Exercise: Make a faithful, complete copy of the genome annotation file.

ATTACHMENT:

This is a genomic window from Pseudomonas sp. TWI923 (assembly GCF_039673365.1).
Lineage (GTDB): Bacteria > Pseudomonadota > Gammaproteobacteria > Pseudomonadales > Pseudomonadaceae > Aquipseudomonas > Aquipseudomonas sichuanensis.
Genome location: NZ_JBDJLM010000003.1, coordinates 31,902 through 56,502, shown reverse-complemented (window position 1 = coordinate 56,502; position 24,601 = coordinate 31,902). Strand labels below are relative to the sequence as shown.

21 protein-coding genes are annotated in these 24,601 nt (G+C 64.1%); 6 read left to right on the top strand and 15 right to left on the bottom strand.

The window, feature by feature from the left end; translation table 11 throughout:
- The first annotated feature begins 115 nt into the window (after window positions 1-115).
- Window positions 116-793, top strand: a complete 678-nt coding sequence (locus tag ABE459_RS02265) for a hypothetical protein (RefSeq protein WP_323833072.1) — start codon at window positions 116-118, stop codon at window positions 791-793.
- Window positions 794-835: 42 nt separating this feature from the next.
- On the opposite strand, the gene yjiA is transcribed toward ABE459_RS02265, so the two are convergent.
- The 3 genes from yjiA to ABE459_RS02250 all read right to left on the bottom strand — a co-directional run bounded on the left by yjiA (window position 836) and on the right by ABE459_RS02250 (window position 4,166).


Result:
This is a genomic window from Pseudomonas sp. TWI923 (assembly GCF_039673365.1).
Lineage (GTDB): Bacteria > Pseudomonadota > Gammaproteobacteria > Pseudomonadales > Pseudomonadaceae > Aquipseudomonas > Aquipseudomonas sichuanensis.
Genome location: NZ_JBDJLM010000003.1, coordinates 31,902 through 56,502, shown reverse-complemented (window position 1 = coordinate 56,502; position 24,601 = coordinate 31,902). Strand labels below are relative to the sequence as shown.

21 protein-coding genes are annotated in these 24,601 nt (G+C 64.1%); 6 read left to right on the top strand and 15 right to left on the bottom strand.

The window, feature by feature from the left end; translation table 11 throughout:
- The first annotated feature begins 115 nt into the window (after window positions 1-115).
- Window positions 116-793, top strand: a complete 678-nt coding sequence (locus tag ABE459_RS02265) for a hypothetical protein (RefSeq protein WP_323833072.1) — start codon at window positions 116-118, stop codon at window positions 791-793.
- Window positions 794-835: 42 nt separating this feature from the next.
- On the opposite strand, the gene yjiA is transcribed toward ABE459_RS02265, so the two are convergent.
- The 3 genes from yjiA to ABE459_RS02250 all read right to left on the bottom strand — a co-directional run bounded on the left by yjiA (window position 836) and on the right by ABE459_RS02250 (window position 4,166).